|Matthew Henry's Concise Commentary|
15:1-21 This song is the most ancient we know of. It is a holy song, to the honour of God, to exalt his name, and celebrate his praise, and his only, not in the least to magnify any man. Holiness to the Lord is in every part of it. It may be considered as typical, and prophetical of the final destruction of the enemies of the church. Happy the people whose God is the Lord. They have work to do, temptations to grapple with, and afflictions to bear, and are weak in themselves; but his grace is their strength. They are often in sorrow, but in him they have comfort; he is their song. Sin, and death, and hell threaten them, but he is, and will be their salvation. The Lord is a God of almighty power, and woe to those that strive with their Maker! He is a God of matchless perfection; he is glorious in holiness; his holiness is his glory. His holiness appears in the hatred of sin, and his wrath against obstinate sinners. It appears in the deliverance of Israel, and his faithfulness to his own promise. He is fearful in praises; that which is matter of praise to the servants of God, is very dreadful to his enemies. He is doing wonders, things out of the common course of nature; wondrous to those in whose favour they are wrought, who are so unworthy, that they had no reason to expect them. There were wonders of power and wonders of grace; in both, God was to be humbly adored.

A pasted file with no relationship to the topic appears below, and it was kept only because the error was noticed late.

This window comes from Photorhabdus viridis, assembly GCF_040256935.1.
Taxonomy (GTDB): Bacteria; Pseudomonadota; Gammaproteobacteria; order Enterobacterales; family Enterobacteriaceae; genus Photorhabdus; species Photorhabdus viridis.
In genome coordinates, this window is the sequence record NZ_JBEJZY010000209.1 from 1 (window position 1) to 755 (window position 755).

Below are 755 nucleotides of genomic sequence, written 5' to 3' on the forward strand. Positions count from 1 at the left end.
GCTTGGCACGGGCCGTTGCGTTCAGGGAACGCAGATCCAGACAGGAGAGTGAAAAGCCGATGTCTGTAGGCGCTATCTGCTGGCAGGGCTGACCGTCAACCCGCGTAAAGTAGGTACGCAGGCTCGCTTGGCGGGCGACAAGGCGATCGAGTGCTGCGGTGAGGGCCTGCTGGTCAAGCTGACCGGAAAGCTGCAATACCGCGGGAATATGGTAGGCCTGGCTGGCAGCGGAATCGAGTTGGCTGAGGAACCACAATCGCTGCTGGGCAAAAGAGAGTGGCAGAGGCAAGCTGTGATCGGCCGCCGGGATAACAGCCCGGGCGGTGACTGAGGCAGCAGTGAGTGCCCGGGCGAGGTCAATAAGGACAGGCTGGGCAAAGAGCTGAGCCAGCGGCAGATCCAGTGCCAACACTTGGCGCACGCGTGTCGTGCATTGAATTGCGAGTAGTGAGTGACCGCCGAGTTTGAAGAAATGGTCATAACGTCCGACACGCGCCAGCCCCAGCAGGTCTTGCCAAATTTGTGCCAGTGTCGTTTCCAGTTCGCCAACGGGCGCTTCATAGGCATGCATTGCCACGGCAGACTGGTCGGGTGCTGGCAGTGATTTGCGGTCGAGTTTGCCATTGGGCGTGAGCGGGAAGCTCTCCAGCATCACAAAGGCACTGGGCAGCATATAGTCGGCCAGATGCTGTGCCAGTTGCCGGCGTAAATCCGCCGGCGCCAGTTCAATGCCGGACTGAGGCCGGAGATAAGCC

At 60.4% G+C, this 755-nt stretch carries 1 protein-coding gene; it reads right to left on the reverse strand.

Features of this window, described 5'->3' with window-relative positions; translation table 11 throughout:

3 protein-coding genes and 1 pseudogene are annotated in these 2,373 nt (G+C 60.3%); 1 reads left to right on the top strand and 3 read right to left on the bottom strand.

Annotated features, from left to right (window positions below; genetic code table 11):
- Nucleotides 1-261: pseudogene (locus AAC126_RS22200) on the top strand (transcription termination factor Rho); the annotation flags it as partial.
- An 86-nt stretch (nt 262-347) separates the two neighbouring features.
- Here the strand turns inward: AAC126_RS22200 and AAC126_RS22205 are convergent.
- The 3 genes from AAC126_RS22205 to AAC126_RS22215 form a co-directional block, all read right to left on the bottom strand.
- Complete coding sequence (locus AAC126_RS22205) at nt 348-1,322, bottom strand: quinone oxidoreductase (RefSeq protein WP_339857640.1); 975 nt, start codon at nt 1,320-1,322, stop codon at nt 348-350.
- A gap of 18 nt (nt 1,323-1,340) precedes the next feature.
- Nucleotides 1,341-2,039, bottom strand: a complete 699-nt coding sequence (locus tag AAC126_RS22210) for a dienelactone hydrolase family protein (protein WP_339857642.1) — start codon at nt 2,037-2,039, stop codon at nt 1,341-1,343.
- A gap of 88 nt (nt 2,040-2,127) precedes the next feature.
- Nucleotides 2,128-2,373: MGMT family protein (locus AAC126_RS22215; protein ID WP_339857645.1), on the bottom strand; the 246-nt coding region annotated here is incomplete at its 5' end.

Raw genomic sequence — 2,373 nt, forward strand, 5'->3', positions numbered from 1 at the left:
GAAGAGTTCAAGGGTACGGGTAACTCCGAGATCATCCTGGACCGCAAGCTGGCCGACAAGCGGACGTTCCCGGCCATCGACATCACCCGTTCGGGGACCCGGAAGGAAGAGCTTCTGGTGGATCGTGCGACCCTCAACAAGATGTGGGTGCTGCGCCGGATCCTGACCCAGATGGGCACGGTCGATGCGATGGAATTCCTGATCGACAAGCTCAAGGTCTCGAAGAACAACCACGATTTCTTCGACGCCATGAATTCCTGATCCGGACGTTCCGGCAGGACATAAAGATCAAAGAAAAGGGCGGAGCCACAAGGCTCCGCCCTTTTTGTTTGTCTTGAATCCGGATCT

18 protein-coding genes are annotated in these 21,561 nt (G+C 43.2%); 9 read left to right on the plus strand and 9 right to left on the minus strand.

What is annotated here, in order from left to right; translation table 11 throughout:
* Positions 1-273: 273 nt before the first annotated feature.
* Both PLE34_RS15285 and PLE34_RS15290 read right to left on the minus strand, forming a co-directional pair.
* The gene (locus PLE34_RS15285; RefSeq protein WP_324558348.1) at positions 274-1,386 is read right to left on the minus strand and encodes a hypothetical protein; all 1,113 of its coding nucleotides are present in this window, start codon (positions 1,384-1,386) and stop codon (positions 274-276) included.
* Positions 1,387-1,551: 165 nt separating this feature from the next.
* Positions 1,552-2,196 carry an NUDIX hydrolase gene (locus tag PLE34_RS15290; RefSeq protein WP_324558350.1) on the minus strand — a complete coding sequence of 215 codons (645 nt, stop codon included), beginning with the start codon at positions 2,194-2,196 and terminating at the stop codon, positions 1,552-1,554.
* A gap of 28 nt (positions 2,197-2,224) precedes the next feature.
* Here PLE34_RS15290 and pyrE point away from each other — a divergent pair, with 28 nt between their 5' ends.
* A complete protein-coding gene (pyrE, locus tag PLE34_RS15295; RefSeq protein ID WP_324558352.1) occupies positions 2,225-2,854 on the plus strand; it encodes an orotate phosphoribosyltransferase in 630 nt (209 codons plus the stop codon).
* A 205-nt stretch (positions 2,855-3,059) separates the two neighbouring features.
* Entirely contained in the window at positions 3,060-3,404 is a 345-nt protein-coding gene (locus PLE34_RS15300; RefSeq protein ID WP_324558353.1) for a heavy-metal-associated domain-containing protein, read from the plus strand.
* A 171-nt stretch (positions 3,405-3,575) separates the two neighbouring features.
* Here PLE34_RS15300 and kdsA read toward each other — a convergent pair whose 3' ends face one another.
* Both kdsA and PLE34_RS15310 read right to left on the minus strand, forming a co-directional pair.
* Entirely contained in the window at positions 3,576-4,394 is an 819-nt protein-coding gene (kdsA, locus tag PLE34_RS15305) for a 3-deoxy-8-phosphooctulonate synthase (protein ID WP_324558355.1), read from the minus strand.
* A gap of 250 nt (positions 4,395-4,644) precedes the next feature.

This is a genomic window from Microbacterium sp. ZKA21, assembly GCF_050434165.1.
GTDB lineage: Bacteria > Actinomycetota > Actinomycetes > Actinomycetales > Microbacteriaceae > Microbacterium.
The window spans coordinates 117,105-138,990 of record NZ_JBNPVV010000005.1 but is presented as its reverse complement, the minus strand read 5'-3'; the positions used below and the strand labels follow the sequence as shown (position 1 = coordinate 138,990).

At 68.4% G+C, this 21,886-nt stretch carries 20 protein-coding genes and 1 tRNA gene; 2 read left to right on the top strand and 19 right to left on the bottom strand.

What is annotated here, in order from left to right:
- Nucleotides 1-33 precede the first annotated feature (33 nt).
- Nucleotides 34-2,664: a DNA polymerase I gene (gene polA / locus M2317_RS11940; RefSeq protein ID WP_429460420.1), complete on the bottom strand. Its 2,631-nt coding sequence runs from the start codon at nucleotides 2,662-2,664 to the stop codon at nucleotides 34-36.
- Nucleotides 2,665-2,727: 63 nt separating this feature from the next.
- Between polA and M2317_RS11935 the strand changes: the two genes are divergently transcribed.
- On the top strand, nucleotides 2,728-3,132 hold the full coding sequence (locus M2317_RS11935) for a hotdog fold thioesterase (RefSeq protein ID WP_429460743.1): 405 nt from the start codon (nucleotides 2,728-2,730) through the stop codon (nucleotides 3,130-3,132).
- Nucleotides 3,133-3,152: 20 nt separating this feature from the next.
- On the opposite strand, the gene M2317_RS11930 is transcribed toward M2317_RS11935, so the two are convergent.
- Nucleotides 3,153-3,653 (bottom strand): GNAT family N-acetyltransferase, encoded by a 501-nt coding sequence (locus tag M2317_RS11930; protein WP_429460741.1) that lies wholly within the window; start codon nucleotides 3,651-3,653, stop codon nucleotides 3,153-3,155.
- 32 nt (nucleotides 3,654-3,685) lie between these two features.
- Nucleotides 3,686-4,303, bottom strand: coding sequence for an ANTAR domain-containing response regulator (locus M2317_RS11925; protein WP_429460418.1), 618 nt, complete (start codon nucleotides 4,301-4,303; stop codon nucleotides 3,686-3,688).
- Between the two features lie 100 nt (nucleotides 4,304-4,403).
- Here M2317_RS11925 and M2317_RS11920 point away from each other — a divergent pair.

Verse 14. - The people shall hear. - Rather, "the peoples" - i.e., the tribes, or nations, of these parts - Philistines, Amalekites, Edomites, Moabites, etc. - will hear of the wonders done in Egypt, especially of the crowning wonder of all - Israel's passage through the Red Sea and Egypt's destruction in it - and will in consequence tremble with fear when the Israelites approach them, and offer them no effectual opposition. Palestine. This is a Greek form. The Hebrew is Phelasheth, which would perhaps be best translated "Philistia." (Compare Psalm 60:8; Psalm 87:4; Psalm 108:9.) The Philistine country was a strip of territory extending along the coast of the Mediterranean from a little below Gaze on the south, nearly to Mount Carmel on the north. It is curious that the philistines are not mentioned under that name on any of the early Egyptian monuments. They may perhaps be the Purusaia of the time of Rameses III., whom some however identify with the Pelasgi.
Gill's Exposition of the Entire Bible
And the people shall hear, and be afraid,.... What follows from hence to the end of the song is plainly prophetic, a prediction of future events; and this clause respects the case of all the nations of the earth, who should hear the report of the plagues, brought upon the Egyptians for the sake of Israel, and of their being brought out of Egypt, and of their being led through the Red sea as on dry land, and of the destruction of Pharaoh and his host in it, which report would strike a panic in all that heard it, throughout the whole world; as well as of what the Lord would after this do for them in the wilderness, see Deuteronomy 2:25.
sorrow shall take hold of the inhabitants of Palestina; which was adjoining to the land of Canaan, and through which in the common way their road lay to it.
Exodus 15:14 Parallel Commentaries
Exodus 15:14 NIV
Exodus 15:14 NLT
Exodus 15:14 ESV
Exodus 15:14 NASB
Exodus 15:14 KJV
Bible Hub: Online Parallel Bible